The "Consumer Safety Technology Act” (H.R. 3723), sponsored by Rep. Jerry McNerney (D-CA), recently passed the House. The final vote tally was 325-103.
The Act would require the Secretary of Commerce, in conjunction with the Federal Trade Commission (FTC), to study and report on the use of blockchain technology and digital tokens and the potential benefits of blockchain technology for limiting fraud and other unfair and deceptive acts and practices, including:
- trends in the commercial use of and investment in blockchain technology;
- best practices in facilitating public-private partnerships in blockchain technology;
- potential benefits and risks of blockchain technology for consumer protection;
- how blockchain technology can be used by industry and consumers to reduce fraud and increase the security of commercial transactions;
- areas in Federal regulation of blockchain technology that greater clarity would encourage domestic innovation; and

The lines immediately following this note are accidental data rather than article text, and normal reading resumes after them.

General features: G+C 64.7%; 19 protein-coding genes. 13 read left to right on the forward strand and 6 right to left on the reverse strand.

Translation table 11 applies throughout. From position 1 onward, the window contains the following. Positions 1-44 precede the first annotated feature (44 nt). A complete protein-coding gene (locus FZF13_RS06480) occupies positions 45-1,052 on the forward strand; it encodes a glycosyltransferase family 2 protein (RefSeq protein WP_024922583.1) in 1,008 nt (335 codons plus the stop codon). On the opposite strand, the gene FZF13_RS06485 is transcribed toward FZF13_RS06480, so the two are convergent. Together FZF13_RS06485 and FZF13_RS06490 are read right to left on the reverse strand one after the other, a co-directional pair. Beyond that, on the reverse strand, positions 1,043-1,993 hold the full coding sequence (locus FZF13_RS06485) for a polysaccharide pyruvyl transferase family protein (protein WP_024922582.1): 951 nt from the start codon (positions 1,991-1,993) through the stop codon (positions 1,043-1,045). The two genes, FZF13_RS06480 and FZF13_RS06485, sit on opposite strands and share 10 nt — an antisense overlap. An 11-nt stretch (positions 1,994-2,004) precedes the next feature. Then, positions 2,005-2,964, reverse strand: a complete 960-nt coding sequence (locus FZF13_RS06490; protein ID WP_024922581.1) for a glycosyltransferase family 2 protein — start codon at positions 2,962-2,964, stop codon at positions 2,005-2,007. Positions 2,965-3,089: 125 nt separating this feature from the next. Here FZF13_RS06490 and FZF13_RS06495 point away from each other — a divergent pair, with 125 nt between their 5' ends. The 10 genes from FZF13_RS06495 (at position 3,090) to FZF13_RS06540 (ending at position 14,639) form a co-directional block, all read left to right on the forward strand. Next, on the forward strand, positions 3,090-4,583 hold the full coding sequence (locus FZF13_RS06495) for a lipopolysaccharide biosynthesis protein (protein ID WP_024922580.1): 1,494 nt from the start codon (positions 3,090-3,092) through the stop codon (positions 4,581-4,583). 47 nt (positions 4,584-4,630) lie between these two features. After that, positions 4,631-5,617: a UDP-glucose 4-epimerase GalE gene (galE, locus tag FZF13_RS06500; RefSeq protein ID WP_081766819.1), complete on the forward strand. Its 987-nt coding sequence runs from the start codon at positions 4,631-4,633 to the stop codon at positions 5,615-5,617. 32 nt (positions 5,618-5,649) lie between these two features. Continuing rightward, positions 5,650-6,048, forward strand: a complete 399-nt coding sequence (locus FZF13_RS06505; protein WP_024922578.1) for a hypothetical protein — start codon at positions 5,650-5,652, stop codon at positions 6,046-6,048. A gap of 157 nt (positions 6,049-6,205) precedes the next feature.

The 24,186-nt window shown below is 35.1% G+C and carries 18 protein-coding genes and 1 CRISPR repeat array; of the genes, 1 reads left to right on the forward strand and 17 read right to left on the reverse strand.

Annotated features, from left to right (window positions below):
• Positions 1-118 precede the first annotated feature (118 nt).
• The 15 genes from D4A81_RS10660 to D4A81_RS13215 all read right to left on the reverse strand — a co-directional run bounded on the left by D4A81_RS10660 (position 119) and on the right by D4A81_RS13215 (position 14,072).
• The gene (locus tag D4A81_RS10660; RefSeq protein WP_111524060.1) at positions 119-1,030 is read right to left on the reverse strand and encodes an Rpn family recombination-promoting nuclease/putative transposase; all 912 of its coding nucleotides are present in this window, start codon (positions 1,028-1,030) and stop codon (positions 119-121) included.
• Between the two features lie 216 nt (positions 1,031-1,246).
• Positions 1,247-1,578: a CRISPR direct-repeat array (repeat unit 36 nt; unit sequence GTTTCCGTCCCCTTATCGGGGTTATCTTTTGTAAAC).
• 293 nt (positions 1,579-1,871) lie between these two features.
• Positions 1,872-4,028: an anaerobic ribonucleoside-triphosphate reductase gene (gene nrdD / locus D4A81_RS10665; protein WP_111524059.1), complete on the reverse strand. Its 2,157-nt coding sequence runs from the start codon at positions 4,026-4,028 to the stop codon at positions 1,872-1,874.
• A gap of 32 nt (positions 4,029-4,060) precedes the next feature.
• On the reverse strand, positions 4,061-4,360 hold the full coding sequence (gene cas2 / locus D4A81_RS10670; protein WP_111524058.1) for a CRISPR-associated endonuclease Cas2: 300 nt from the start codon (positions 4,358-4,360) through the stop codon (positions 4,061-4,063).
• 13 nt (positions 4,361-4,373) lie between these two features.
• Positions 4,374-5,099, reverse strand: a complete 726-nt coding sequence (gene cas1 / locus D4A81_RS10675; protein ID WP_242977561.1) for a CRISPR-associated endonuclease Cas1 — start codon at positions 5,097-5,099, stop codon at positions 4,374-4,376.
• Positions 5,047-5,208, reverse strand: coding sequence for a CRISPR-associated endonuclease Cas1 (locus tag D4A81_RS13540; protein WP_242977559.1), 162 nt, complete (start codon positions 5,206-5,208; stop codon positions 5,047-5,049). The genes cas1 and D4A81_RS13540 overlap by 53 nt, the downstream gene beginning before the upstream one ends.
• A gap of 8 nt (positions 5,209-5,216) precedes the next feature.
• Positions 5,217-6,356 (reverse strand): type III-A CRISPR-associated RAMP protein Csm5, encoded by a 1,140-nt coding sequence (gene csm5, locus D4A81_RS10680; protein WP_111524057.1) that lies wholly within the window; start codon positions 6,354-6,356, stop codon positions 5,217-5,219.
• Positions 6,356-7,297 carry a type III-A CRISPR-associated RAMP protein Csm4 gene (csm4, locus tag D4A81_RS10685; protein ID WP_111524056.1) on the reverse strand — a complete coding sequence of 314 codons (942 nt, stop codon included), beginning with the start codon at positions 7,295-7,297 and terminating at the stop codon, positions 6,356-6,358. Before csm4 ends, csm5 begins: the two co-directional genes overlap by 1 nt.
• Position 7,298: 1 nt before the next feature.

- any other relevant observations or recommendations related to blockchain technology and consumer protection.
If enacted into law, the Act would also require the FTC, within one year after enactment, to issue a public report on:
- any actions taken by the FTC relating to unfair or deceptive acts or practices in transactions relating to digital tokens;
- the FTC’s other efforts to prevent unfair or deceptive acts or practices relating to digital tokens; and
- any recommendations by the FTC for legislation that would improve the ability of the FTC and other relevant Federal agencies—
- to further protect consumers from unfair or deceptive acts or practices in the digital token marketplace; and
- to promote competition and promote innovation in the global digital token sector.
As this bill moves to the Senate, it should serve as an important reminder that as blockchain technology and digital tokens become ubiquitous in the industry, greater regulatory attention is likely to follow.